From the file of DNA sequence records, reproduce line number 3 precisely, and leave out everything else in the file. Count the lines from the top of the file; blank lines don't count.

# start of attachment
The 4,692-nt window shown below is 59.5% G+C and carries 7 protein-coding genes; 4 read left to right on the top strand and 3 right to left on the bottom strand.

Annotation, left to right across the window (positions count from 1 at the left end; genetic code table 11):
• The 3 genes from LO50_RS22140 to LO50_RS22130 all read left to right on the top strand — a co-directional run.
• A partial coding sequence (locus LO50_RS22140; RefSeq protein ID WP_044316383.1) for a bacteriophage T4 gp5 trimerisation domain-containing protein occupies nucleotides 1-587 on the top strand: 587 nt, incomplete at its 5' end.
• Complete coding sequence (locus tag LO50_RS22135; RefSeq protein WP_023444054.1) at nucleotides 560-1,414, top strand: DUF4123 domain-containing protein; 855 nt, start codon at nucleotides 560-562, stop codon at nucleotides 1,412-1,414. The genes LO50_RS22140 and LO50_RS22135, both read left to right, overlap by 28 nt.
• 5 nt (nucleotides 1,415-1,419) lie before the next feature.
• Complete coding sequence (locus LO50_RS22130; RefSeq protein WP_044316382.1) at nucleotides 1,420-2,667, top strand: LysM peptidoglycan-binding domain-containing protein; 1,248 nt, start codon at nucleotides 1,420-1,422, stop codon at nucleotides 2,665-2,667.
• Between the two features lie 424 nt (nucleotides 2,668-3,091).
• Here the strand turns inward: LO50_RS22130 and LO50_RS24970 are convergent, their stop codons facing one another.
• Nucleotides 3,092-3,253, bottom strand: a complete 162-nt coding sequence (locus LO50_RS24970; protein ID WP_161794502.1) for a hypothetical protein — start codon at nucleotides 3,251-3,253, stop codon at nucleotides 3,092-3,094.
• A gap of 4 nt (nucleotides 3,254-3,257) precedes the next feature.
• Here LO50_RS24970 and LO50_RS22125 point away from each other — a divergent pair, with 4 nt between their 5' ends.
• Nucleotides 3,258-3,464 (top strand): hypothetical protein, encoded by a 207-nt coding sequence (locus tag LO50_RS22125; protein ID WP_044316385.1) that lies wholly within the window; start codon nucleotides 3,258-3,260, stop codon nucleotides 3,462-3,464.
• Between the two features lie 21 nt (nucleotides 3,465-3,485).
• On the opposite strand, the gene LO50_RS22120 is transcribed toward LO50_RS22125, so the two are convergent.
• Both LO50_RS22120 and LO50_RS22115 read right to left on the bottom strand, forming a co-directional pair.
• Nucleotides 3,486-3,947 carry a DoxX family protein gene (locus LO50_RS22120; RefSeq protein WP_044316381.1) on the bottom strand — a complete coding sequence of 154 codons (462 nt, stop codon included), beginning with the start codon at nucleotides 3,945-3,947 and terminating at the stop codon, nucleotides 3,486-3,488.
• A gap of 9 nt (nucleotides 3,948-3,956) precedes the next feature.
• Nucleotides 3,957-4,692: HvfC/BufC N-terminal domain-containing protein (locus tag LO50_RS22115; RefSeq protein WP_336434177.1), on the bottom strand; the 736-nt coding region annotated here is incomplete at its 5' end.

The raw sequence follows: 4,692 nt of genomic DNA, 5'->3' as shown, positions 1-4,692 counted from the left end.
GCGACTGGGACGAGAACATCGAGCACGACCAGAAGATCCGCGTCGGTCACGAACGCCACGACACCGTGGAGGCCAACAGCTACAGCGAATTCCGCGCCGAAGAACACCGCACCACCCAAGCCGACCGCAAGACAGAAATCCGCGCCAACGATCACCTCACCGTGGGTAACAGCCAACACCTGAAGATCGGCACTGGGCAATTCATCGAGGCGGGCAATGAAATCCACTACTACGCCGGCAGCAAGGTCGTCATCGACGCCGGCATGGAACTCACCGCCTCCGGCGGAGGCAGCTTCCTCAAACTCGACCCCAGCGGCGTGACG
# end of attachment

• The 3 genes from LO50_RS22140 to LO50_RS22130 all read left to right on the top strand — a co-directional run.